You’ll want to orient the model within the stock to optimize your mill job and your fixturing strategy. For example, in the Stock tab, click Model Position under Height, select Offset from Bottom, and enter 0”. This will make the bottom of your stock and model the same.
Before orientating your model within the stock.
After orientating your model. See how it's now flush with the bottom of the stock?
WCS: This is a very important step in setting up your CAM! Specify the coordinate system that the toolpaths will use to machine your design. To set up a work coordinate system (WCS), you’ll configure the directions of the X, Y, and Z axes to match those on your desktop CNC machine, as well as choose the point that will serve as the origin (e.g., coordinate 0, 0, 0). The Bantam Tools software assumes that this point is on the front, left, top corner of the material.
When you go to set up a job in the Bantam Tools software, you’ll need to specify both the position of the stock on the T-slot bed and the position of your file relative to the stock. With these two locations identified, the Bantam Tools software is able to create an accurate preview.
Here’s a visual for how the positions relate to one another:
- The machine bed origin position is the front left corner of the bed.
- The material position is relative to this machine bed origin.
- The plan position is relative to the top left corner of the material.
To specify your WCS go to the Setup tab, select Stock box point for your Origin point, and then select the top, front, left box point on your stock.
To verify your setup, look at your model from above. You should see that:
- The origin is in the lower-left corner of your model.
- The red X-axis arrow is pointing to the right.
- The Y-axis arrow is pointing away from you.
- The Z-axis is pointing upward.
When you’ve gone through each of these steps, click OK.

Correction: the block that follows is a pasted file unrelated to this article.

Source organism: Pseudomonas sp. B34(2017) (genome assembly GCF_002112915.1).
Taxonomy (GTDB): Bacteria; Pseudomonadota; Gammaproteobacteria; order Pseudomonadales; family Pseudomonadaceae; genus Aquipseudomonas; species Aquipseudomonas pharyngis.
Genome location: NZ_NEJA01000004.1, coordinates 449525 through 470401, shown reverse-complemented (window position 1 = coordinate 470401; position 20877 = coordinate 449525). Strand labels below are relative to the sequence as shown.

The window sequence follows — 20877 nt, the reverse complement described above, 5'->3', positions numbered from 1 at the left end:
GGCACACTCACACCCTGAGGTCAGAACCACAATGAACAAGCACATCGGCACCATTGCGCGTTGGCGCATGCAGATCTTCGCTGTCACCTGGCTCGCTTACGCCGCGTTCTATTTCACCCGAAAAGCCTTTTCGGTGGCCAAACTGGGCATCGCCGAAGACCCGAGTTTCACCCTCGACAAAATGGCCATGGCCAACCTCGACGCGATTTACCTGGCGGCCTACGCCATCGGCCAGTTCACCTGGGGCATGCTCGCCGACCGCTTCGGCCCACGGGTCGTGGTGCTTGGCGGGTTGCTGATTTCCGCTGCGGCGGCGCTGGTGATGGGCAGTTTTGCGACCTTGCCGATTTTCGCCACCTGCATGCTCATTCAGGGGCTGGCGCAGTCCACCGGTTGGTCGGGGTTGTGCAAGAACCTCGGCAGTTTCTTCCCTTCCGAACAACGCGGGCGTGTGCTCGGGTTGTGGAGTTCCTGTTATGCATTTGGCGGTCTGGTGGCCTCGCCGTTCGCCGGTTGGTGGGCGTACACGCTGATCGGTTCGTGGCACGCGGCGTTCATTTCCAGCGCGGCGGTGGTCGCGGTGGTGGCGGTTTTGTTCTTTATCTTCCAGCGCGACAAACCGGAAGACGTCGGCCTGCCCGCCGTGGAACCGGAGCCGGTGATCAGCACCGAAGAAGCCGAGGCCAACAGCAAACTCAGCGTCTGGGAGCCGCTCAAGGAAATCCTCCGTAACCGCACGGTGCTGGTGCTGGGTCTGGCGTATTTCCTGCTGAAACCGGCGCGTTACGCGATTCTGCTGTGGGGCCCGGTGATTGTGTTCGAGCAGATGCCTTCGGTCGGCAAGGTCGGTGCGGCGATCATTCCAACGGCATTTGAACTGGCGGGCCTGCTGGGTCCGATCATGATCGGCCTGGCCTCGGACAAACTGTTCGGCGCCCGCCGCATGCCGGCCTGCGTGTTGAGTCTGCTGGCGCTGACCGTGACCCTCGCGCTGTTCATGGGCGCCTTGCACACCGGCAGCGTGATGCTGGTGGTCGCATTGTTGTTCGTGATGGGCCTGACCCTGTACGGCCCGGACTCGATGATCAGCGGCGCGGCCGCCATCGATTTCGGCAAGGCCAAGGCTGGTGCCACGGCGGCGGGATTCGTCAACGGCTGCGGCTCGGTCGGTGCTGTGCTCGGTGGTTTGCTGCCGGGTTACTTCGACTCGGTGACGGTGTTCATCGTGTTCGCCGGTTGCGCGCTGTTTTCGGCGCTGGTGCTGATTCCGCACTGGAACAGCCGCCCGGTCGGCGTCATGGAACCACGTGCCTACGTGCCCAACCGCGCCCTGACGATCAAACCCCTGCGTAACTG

Advanced Work Coordinate System Setup
As you begin programming CAM for more complex parts, you may want to orientate the WCS for your tooling in a way that differs from the way you've orientated your model within the stock. To give you more flexibility, Fusion 360 allows you to orientate your tool in a few different ways.
- Model Orientation: This aligns your tool with the axis of the WCS associated with your model.
- Select Z Axis/Plane & X Axis: Allows you to choose the Z & X axes yourself, using your model's geometry.
- Select Z Axis/Plane & Y Axis: Allows you to choose the Z & Y axes yourself, using your model's geometry.
- Select X & Y Axis: Allows you to choose the X & Y axes yourself, using the model geometry.
- Select Coordinate System: This allows you to align your tool with a User Coordinate System in the model. This option is helpful if your part doesn't have points or planes that are easy to select.
Note: No matter which of these you choose, make sure that your Z-axis is always pointing away from the stock.
When working with a Bantam Tools Milling Machine, we recommend using the “Select Z axis/plane & X axis” option. To select this option, go to the Setup Tab and under the Work Coordinate System (WCS) > Orientation > "Z axis/plane & X axis." The options available will look like this:
Click the button next to “Z Axis” and then select a face or line on your model that’s perpendicular to the Z-axis. In other words, choose a line or face that would be lying flat in your milling machine.
This video features our Tool Holder project for the Bantam Tools Desktop CNC Milling Machine.
You should see the blue Z-axis indicator stick out from the face you selected and pointing in the positive (or “up”) direction—remember to think about how the tool is going to be orientated in the machine in relation to your stock. If the Z-axis indicator isn't pointing the positive direction, click the head of the arrow or check the “Flip Z Axis” checkbox to flip the Orientation.
Next set the X-axis orientation following the same procedure you followed for the Z-axis. If it’s already oriented correctly, you don’t need to do anything.
Finally, select "Stock box point" for the Origin. Beneath the dropdown menu click Box Point and then select the point in the front, top, left corner of the stock.
Note: For more info about the work coordinate system and tool orientation, see this brief Autodesk support guide.
2D vs. 3D Toolpaths
Now that you’ve created a new Setup, you’ll need to program your toolpaths—in other words, the cuts you want your CNC machine to make when milling your part. Keep in mind that some parts may require multiple toolpaths, multiple tools, and even multiple setups. There are many toolpaths to choose from (as shown below) and they all have different strengths and weaknesses. Fusion 360 has helpful information panels that pop up when you mouse over the different toolpaths. To learn more about them, hover your mouse over the toolpath you wish to program.